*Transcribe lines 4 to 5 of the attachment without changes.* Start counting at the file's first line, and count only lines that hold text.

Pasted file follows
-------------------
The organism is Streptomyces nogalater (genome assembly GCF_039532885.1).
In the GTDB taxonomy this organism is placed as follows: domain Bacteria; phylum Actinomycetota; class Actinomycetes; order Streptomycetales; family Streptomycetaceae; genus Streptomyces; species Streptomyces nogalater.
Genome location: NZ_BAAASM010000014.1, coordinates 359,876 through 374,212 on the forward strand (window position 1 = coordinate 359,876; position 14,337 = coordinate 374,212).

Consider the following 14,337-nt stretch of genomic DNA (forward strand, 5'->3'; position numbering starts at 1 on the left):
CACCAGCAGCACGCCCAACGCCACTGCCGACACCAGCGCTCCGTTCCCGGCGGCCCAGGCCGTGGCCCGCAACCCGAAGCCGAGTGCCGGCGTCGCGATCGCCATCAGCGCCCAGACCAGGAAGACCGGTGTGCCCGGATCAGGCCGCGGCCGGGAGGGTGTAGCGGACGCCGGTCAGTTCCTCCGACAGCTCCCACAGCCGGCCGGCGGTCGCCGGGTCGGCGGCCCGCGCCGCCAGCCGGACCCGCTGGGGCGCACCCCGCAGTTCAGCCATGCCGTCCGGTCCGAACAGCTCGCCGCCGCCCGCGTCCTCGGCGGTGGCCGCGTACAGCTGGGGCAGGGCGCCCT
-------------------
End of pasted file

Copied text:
Consider the following 14,337-nt stretch of genomic DNA (forward strand, 5'->3'; position numbering starts at 1 on the left):
CACCAGCAGCACGCCCAACGCCACTGCCGACACCAGCGCTCCGTTCCCGGCGGCCCAGGCCGTGGCCCGCAACCCGAAGCCGAGTGCCGGCGTCGCGATCGCCATCAGCGCCCAGACCAGGAAGACCGGTGTGCCCGGATCAGGCCGCGGCCGGGAGGGTGTAGCGGACGCCGGTCAGTTCCTCCGACAGCTCCCACAGCCGGCCGGCGGTCGCCGGGTCGGCGGCCCGCGCCGCCAGCCGGACCCGCTGGGGCGCACCCCGCAGTTCAGCCATGCCGTCCGGTCCGAACAGCTCGCCGCCGCCCGCGTCCTCGGCGGTGGCCGCGTACAGCTGGGGCAGGGCGCCCT